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Predictions 2024: Xi Jinping's Sinosphere of Influence Will Challenge Asia's Future and Security

To safeguard Asia's peace and security in 2024, the free world must bolster alliances to push back China's expansionist agenda and forced sphere of influence.



Happy New Year to JAPAN Forward readers. We are pleased to bring you "Predictions 2024," a special New Year's series sharing the foresight and expectations of selected contributors for the coming year in their fields of specialty, continuing with Dr Monika Chansoria, a Senior Fellow at the Japan Institute of International Affairs (JIIA) in Tokyo.

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Asia and the world perhaps are facing the core strategic question of this century. The history of global security is not rich in the peaceful transition of power from one great power to another. Will the 21st century witness a coercive China imposing a Chinese-style Monroe-esque Doctrine in Asia?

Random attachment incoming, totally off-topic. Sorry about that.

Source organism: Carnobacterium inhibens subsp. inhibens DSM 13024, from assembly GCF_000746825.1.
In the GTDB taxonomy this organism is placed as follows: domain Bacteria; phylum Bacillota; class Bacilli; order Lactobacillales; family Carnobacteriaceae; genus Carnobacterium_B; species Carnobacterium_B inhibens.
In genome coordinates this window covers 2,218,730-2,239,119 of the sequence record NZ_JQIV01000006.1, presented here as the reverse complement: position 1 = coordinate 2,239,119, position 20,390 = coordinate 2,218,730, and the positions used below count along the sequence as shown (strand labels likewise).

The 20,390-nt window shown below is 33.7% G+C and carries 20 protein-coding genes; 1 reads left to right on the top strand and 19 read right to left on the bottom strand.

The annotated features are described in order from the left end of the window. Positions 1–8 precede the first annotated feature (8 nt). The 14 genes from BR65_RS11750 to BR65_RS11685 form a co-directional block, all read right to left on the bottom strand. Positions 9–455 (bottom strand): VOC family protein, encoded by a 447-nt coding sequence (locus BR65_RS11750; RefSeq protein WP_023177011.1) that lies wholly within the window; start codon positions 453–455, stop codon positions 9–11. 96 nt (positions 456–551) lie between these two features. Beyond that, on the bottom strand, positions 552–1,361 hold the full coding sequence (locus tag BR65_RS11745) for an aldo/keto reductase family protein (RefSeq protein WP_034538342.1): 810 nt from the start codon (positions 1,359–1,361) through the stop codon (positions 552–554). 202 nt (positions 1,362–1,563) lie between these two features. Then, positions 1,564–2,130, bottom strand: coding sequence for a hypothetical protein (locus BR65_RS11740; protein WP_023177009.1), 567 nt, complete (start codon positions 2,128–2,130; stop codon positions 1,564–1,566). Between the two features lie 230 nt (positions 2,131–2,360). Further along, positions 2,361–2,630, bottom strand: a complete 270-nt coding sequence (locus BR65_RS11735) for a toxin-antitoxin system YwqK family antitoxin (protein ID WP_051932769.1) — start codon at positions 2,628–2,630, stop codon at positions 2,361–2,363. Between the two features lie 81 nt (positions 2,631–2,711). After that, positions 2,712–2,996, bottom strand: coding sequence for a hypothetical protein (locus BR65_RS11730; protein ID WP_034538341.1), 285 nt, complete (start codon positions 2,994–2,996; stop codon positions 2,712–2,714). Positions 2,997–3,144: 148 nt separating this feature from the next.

Under its ruling Chinese Communist Party, Beijing has deftly managed to control its internal and external environment. Doing so, it attempts to present the CCP's actions as not the arbitrary choice of an autocratic elite, but as the "indomitable will of the Chinese people." Behind this facade, the CCP seeks to improve its own domestic legitimacy and obtain a powerful source of impetus for its international strategic goals. These goals are wide-ranging, with the most strikingly visible objective being to create a Sinicized sphere of influence.

'National Rejuvenation'